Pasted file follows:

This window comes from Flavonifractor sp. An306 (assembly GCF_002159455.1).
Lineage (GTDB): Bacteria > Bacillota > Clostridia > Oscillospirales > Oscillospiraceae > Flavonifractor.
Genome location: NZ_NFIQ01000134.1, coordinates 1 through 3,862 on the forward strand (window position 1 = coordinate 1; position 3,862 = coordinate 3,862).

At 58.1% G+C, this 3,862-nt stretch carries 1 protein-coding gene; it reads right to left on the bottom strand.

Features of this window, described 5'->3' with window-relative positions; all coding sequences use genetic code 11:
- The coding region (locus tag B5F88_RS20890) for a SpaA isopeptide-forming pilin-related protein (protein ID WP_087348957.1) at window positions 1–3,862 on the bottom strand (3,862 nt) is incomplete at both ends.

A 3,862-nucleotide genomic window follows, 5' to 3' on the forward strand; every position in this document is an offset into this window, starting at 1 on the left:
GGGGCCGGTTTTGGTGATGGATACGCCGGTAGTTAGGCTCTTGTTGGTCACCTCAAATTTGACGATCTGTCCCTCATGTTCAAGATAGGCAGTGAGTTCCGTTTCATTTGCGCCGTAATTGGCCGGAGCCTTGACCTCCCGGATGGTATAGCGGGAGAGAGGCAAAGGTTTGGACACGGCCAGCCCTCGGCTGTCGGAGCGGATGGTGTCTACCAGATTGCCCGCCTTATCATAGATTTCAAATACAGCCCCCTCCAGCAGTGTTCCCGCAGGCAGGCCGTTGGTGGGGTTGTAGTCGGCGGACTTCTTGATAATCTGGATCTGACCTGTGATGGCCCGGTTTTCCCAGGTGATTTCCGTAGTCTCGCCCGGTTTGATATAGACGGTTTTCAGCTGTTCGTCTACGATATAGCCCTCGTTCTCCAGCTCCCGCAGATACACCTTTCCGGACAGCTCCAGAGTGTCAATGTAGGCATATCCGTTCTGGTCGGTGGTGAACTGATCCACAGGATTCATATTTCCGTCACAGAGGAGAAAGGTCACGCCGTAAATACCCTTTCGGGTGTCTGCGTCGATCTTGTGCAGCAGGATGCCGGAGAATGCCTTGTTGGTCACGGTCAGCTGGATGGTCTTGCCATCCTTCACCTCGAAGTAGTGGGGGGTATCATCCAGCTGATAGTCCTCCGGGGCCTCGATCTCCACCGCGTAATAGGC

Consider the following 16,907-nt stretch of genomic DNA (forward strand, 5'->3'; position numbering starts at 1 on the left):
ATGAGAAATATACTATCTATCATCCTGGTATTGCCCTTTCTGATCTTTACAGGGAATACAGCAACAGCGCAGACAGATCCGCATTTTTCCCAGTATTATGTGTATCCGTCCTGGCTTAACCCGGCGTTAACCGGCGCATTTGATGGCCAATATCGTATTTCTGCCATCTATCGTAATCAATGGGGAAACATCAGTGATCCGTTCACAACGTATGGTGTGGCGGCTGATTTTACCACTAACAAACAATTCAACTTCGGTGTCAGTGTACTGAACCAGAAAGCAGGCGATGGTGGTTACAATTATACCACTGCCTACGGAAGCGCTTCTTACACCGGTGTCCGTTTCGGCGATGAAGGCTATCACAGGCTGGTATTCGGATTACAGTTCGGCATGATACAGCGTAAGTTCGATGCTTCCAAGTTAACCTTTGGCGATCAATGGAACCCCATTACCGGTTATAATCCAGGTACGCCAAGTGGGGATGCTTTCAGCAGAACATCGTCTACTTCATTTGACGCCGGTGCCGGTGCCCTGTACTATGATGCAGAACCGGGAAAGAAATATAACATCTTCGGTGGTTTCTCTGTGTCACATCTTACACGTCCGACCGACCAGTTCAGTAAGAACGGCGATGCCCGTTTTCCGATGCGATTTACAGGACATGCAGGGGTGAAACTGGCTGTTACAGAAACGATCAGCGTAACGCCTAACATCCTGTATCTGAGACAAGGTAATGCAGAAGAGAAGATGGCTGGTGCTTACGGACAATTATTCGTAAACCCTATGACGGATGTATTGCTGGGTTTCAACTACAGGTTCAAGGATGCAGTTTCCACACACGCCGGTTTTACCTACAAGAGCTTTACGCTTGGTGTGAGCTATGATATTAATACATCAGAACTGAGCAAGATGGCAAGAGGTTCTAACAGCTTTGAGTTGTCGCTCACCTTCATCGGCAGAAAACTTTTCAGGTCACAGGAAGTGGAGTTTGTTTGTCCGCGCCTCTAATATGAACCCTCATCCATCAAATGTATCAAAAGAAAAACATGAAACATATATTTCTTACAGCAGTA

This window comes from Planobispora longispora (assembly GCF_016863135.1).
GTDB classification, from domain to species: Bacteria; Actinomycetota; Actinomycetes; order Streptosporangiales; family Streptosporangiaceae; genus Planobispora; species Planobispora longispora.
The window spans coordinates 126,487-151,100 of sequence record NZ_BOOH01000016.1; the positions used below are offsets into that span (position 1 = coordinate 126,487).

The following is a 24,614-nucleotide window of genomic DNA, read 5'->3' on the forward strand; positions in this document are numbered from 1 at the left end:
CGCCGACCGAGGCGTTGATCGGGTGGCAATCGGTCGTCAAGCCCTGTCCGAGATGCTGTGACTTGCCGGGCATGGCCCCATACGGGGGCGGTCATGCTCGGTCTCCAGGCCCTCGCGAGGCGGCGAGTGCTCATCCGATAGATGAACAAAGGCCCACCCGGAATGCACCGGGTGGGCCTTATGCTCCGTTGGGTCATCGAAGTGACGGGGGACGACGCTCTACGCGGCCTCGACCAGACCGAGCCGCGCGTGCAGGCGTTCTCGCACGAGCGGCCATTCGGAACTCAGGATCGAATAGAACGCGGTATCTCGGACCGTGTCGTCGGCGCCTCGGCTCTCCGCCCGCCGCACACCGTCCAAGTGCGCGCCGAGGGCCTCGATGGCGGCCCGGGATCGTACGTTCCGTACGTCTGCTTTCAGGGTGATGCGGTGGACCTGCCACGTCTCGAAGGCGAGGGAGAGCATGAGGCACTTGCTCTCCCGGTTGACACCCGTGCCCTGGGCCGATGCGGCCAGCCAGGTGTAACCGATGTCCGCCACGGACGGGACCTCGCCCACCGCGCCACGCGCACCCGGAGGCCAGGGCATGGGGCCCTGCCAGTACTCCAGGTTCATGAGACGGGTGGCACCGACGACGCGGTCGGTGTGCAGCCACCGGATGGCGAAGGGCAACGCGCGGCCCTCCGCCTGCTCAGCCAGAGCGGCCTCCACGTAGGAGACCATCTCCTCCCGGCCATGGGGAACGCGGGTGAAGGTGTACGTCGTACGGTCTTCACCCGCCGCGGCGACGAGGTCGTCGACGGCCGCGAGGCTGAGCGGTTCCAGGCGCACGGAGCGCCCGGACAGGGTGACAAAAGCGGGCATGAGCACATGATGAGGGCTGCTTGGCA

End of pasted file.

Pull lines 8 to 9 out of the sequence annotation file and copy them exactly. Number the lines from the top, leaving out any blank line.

GGGGCCGGTTTTGGTGATGGATACGCCGGTAGTTAGGCTCTTGTTGGTCACCTCAAATTTGACGATCTGTCCCTCATGTTCAAGATAGGCAGTGAGTTCCGTTTCATTTGCGCCGTAATTGGCCGGAGCCTTGACCTCCCGGATGGTATAGCGGGAGAGAGGCAAAGGTTTGGACACGGCCAGCCCTCGGCTGTCGGAGCGGATGGTGTCTACCAGATTGCCCGCCTTATCATAGATTTCAAATACAGCCCCCTCCAGCAGTGTTCCCGCAGGCAGGCCGTTGGTGGGGTTGTAGTCGGCGGACTTCTTGATAATCTGGATCTGACCTGTGATGGCCCGGTTTTCCCAGGTGATTTCCGTAGTCTCGCCCGGTTTGATATAGACGGTTTTCAGCTGTTCGTCTACGATATAGCCCTCGTTCTCCAGCTCCCGCAGATACACCTTTCCGGACAGCTCCAGAGTGTCAATGTAGGCATATCCGTTCTGGTCGGTGGTGAACTGATCCACAGGATTCATATTTCCGTCACAGAGGAGAAAGGTCACGCCGTAAATACCCTTTCGGGTGTCTGCGTCGATCTTGTGCAGCAGGATGCCGGAGAATGCCTTGTTGGTCACGGTCAGCTGGATGGTCTTGCCATCCTTCACCTCGAAGTAGTGGGGGGTATCATCCAGCTGATAGTCCTCCGGGGCCTCGATCTCCACCGCGTAATAGGC

Consider the following 16,907-nt stretch of genomic DNA (forward strand, 5'->3'; position numbering starts at 1 on the left):